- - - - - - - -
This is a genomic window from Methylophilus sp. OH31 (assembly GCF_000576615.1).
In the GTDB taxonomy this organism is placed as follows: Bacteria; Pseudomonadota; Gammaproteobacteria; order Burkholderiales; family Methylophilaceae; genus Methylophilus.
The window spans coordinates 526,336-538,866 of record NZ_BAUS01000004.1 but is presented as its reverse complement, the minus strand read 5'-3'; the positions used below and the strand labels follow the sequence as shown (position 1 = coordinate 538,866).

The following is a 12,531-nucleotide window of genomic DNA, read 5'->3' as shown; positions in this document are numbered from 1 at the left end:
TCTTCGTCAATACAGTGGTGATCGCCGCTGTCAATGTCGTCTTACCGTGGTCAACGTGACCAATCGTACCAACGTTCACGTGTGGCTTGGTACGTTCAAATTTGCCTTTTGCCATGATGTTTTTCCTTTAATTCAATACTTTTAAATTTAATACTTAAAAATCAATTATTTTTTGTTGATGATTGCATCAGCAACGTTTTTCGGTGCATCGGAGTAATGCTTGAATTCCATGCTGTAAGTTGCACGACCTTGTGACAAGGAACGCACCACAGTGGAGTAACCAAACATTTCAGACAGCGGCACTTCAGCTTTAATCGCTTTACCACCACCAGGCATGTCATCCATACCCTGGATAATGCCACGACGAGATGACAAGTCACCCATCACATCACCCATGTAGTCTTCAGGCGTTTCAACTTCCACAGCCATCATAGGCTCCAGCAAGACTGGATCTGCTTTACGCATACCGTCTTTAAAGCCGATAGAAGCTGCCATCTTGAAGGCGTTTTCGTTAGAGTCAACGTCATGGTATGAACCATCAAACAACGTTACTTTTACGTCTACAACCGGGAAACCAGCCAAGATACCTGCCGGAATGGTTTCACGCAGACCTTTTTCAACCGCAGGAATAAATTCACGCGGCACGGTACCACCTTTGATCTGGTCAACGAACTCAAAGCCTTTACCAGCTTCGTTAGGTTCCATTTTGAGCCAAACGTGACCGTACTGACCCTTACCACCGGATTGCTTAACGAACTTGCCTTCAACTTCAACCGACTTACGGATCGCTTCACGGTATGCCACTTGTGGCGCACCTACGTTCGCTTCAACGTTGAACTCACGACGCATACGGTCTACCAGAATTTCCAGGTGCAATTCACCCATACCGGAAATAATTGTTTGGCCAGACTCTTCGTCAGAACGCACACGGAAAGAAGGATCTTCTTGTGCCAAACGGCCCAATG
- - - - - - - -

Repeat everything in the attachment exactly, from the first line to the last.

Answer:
This is a genomic window from Methylophilus sp. OH31 (assembly GCF_000576615.1).
In the GTDB taxonomy this organism is placed as follows: Bacteria; Pseudomonadota; Gammaproteobacteria; order Burkholderiales; family Methylophilaceae; genus Methylophilus.
The window spans coordinates 526,336-538,866 of record NZ_BAUS01000004.1 but is presented as its reverse complement, the minus strand read 5'-3'; the positions used below and the strand labels follow the sequence as shown (position 1 = coordinate 538,866).

The following is a 12,531-nucleotide window of genomic DNA, read 5'->3' as shown; positions in this document are numbered from 1 at the left end:
TCTTCGTCAATACAGTGGTGATCGCCGCTGTCAATGTCGTCTTACCGTGGTCAACGTGACCAATCGTACCAACGTTCACGTGTGGCTTGGTACGTTCAAATTTGCCTTTTGCCATGATGTTTTTCCTTTAATTCAATACTTTTAAATTTAATACTTAAAAATCAATTATTTTTTGTTGATGATTGCATCAGCAACGTTTTTCGGTGCATCGGAGTAATGCTTGAATTCCATGCTGTAAGTTGCACGACCTTGTGACAAGGAACGCACCACAGTGGAGTAACCAAACATTTCAGACAGCGGCACTTCAGCTTTAATCGCTTTACCACCACCAGGCATGTCATCCATACCCTGGATAATGCCACGACGAGATGACAAGTCACCCATCACATCACCCATGTAGTCTTCAGGCGTTTCAACTTCCACAGCCATCATAGGCTCCAGCAAGACTGGATCTGCTTTACGCATACCGTCTTTAAAGCCGATAGAAGCTGCCATCTTGAAGGCGTTTTCGTTAGAGTCAACGTCATGGTATGAACCATCAAACAACGTTACTTTTACGTCTACAACCGGGAAACCAGCCAAGATACCTGCCGGAATGGTTTCACGCAGACCTTTTTCAACCGCAGGAATAAATTCACGCGGCACGGTACCACCTTTGATCTGGTCAACGAACTCAAAGCCTTTACCAGCTTCGTTAGGTTCCATTTTGAGCCAAACGTGACCGTACTGACCCTTACCACCGGATTGCTTAACGAACTTGCCTTCAACTTCAACCGACTTACGGATCGCTTCACGGTATGCCACTTGTGGCGCACCTACGTTCGCTTCAACGTTGAACTCACGACGCATACGGTCTACCAGAATTTCCAGGTGCAATTCACCCATACCGGAAATAATTGTTTGGCCAGACTCTTCGTCAGAACGCACACGGAAAGAAGGATCTTCTTGTGCCAAACGGCCCAATG